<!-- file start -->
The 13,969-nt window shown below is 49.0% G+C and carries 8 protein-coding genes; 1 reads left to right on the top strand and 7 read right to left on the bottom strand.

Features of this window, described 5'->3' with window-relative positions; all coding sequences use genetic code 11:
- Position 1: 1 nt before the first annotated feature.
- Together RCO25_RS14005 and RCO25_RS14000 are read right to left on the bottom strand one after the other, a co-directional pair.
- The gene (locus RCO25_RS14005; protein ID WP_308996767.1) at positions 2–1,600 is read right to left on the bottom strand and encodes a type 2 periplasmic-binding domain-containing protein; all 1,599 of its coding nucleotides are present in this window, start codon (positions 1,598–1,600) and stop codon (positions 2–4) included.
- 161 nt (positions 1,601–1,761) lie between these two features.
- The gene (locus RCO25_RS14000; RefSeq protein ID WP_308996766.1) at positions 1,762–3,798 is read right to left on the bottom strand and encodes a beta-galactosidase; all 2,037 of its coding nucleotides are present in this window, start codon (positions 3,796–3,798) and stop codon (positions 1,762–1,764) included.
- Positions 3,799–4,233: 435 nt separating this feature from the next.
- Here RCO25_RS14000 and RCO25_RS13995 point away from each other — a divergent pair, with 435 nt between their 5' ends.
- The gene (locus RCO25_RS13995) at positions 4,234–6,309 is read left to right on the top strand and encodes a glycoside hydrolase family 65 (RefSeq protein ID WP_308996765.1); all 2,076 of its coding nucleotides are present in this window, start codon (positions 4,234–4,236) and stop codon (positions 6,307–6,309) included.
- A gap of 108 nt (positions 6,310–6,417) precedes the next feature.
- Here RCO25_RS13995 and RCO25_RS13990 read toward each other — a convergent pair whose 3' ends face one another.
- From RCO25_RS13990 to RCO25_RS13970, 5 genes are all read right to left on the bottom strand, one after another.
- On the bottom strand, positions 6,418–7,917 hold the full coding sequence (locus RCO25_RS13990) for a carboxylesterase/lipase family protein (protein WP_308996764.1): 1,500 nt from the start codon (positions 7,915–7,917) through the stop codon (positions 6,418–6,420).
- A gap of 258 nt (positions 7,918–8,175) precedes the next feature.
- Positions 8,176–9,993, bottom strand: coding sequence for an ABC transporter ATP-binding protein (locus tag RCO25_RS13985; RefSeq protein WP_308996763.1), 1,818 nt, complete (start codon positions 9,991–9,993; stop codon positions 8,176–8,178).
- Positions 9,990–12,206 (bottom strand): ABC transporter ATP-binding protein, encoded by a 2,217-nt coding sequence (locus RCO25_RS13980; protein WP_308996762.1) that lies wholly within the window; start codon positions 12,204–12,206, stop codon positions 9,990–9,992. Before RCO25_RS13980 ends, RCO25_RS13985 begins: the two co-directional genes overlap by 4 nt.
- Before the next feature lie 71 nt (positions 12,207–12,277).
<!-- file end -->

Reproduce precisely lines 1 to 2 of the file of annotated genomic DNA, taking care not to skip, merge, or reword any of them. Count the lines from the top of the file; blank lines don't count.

The 13,969-nt window shown below is 49.0% G+C and carries 8 protein-coding genes; 1 reads left to right on the top strand and 7 read right to left on the bottom strand.

Features of this window, described 5'->3' with window-relative positions; all coding sequences use genetic code 11: